How to protect other Rodney Kings


THERE is a constructive step that this nation can take right now to provide its citizens with a fair remedy for police brutality of the kind we have seen in Los Angeles.

Congress should enact and President Bush should sign a civil rights protection act of 1992 -- a new law that would permit the prestige and resources of the federal government to be enlisted in support of civil lawsuits for victims of police misconduct.

The acquittals in the Rodney King case tell us many things about the many issues that confront urban America. But one of the most important messages the acquittals send is that criminal law is often an incomplete and inadequate instrument for adjusting the competing demands of law enforcement and the rights of citizens.

Whatever one's views about whether the four Los Angeles police officers used excessive force in subduing Rodney King, the core problem in their trial was that the jurors had only two extreme choices -- either find the officers guilty of a crime or completely exonerate them.

Two major obstacles stood in the way of finding the officers guilty, as they do in every criminal police-misconduct case.

First, the jurors must not merely find that excessive force was used; they must be persuaded of that conclusion beyond a reasonable doubt. Many jurors might have been persuaded by a lesser test that is applicable in ordinary civil trials -- proof by a preponderance of the evidence (more than 50-50) -- that excessive force was used. Some jurors, obviously the 12 in California, are not persuaded by the high standard that applies in criminal trials.

Second, in all police-misconduct criminal trials, there is an inevitable reluctance on the part of ordinary citizens to brand a law enforcement officer as a criminal. In a few cases, jurors will impose that label, but often they will not, even if they think that the police acted improperly.

For most grievances, society does not rely exclusively on criminal law. A civil remedy that is usually available enables a juror to condemn wrongdoing without being persuaded beyond a reasonable doubt and without branding a defendant a criminal. A jury in a civil case can award money to the victim, not merely to compensate but, through punitive damages, to express its sense of the community's outrage over the crime.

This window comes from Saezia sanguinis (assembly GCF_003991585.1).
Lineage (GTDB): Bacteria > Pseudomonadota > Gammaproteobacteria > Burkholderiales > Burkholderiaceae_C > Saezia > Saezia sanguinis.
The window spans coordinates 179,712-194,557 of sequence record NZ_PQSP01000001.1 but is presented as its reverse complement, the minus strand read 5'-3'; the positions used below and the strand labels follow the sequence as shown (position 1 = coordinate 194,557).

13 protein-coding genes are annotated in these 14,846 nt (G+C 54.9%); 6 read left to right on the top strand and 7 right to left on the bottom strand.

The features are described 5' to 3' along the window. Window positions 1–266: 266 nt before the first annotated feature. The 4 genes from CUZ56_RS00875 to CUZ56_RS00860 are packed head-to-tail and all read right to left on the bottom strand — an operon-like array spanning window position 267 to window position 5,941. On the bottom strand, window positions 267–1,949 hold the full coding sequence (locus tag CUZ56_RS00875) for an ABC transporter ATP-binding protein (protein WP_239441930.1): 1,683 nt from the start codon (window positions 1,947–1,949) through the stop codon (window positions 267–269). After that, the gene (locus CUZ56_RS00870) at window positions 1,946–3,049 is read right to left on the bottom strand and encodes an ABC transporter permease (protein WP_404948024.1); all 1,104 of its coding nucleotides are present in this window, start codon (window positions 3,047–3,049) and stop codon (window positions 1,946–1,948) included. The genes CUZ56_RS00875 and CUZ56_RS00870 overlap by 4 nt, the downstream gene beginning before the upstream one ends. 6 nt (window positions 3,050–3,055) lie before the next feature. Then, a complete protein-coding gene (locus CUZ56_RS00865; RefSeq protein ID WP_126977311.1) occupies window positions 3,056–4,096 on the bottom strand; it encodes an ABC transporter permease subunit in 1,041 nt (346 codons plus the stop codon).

At present, there is a federal civil remedy for police misconduct, but it is woefully inadequate. A victim of police brutality may sue a police officer for using excessive force. This statute, however, has several serious deficiencies.

The victim alone must initiate the suit, the defendant is customarily the police officer rather than the city or state that employs the officer -- and the officer is usually exonerated, despite his wrongdoing, if the jury finds that he acted in good faith.

A new federal remedy should include the following provisions:

* A civil police-misconduct suit would be brought by the United States on behalf of the injured victim.

The case would be investigated by the FBI and presented by the United States attorney's office.

* The suit would be brought directly against the city or state that employed the police officer.

A city now pays when a garbage collector negligently causes a motor vehicle accident; the city should similarly pay when one of its officers commits an act of police brutality.

* The defense of good faith would be eliminated. The issue for the civil jury would be simply whether the officer used excessive force. The reasonableness of his belief in the lawfulness of his actions should not stand in the way of the city's obligation to pay damage to the victim of his wrongdoing.

The current demands for federal intervention in cases of police misconduct fail to recognize that existing federal remedies are inadequate. All the Justice Department can do is bring a criminal civil rights action. Such a prosecution might succeed, but it would encounter the same obstacles that were faced by the state prosecutors in Los Angeles.

A new civil suit brought by the federal government offers the best hope of providing a lawful means of remedying unlawful conduct against citizens.

Jon O. Newman is a judge on the United States Court of Appeals for the Second Circuit.

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